Patients that have been diagnosed with asthma, emphysema, chronic obstructive pulmonary disease (COPD), angina, coronary artery disease, heart attack and other conditions benefit from the care of a Respiratory Therapist.
Cardiopulmonary Services include a wide range of therapeutic and diagnostic services to patients with heart and lung disorders.
Respiratory Care Practitioners or Respiratory Therapists deliver medications and other therapies to patients thus improving the patient’s ease of breathing. Registered Respiratory Therapists focus on educating you and your family on what to expect during and after testing, including the community resources available to help you cope with your condition.
After injury or illness, physical therapy helps patients get back to work, play and their lives. OGH partners with Overland Rehab to provide the community with a highly qualified therapy team. The therapy team works to create programs that improve movement, balance, endurance and strength for patients, helping them move—onward, upward and forward.
Our physical therapists work closely with you and your primary physician to develop effective treatment plans. These plans may involve exercises and modalities in addition to learning techniques for injury prevention and self-treatment.
Our occupational therapist will help you return to the everyday activities we often take for granted, like cooking, dressing and bathing. The goal of occupational therapy is to help you:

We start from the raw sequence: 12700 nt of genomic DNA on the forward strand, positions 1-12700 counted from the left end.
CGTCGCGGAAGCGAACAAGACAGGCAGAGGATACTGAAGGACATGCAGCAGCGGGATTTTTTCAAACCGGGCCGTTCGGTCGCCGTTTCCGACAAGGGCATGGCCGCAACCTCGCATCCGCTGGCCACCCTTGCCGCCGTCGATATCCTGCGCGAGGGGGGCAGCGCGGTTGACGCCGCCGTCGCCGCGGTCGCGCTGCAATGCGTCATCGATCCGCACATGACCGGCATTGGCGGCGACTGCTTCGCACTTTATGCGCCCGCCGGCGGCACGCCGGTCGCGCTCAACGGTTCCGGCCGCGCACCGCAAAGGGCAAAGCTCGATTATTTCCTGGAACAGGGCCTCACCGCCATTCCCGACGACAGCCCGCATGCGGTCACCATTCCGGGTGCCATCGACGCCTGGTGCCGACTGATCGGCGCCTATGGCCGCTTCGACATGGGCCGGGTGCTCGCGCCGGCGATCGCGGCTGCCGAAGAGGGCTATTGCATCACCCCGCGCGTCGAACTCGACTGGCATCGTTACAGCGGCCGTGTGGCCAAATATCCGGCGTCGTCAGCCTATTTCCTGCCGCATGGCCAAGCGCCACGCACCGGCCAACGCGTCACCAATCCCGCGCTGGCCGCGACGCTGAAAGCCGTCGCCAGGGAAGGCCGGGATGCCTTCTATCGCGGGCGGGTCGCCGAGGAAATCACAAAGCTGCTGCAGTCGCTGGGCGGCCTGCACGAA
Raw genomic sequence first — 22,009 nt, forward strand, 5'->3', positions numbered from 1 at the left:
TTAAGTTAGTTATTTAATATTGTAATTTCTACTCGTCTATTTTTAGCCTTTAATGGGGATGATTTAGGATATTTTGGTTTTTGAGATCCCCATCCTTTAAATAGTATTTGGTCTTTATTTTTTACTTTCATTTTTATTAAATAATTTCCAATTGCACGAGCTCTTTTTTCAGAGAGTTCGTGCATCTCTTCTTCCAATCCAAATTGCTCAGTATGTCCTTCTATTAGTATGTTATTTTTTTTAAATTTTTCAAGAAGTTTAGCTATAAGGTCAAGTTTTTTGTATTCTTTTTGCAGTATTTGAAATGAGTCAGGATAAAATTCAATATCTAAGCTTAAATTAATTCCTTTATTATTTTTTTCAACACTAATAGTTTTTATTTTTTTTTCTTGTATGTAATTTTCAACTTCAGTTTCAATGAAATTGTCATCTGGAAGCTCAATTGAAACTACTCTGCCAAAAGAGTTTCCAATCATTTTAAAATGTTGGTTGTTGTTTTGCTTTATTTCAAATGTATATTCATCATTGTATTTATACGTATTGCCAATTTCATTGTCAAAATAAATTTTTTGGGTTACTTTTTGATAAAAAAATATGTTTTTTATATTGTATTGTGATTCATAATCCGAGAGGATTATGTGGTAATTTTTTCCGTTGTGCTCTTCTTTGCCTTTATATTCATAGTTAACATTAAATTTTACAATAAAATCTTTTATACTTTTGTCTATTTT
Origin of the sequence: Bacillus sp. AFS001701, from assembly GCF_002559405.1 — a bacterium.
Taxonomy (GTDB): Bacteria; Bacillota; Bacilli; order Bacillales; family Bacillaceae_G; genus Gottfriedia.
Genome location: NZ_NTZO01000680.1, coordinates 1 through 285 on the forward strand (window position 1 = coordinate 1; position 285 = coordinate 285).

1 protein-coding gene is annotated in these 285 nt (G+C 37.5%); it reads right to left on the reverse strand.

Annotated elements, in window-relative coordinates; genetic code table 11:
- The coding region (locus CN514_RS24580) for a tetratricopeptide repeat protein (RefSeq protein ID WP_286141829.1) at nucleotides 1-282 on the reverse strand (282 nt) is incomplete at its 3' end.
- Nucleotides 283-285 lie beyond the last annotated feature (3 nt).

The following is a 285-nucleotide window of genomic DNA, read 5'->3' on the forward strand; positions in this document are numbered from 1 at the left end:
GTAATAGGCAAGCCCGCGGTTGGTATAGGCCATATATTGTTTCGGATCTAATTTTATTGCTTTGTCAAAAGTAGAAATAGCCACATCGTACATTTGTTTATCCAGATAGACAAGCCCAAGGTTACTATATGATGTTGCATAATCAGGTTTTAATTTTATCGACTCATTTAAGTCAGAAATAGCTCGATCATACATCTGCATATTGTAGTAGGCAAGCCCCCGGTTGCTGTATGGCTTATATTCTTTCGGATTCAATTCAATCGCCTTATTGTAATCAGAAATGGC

- increase functional independence with activities of daily living;
- decrease pain;
- increase movement, strength, endurance and range of motion.
Our therapist will use a variety of treatments to help you reach the goals they have set for you. Those treatments include ultrasound; e-stim; kinesiotaping; cognitive retraining; manual therapy; splinting; and joint protection strategies.
Speech and language issues, as well as problems swallowing can strike people of any age at any time. Speech-language pathologists are experts in communication who work with people of all ages to help treat many types of communication and swallowing problems.
Persons may be referred to speech therapy for the following diagnoses: Stroke, Traumatic brain injury, Swallowing/eating difficulties and other neurological conditions affecting cognition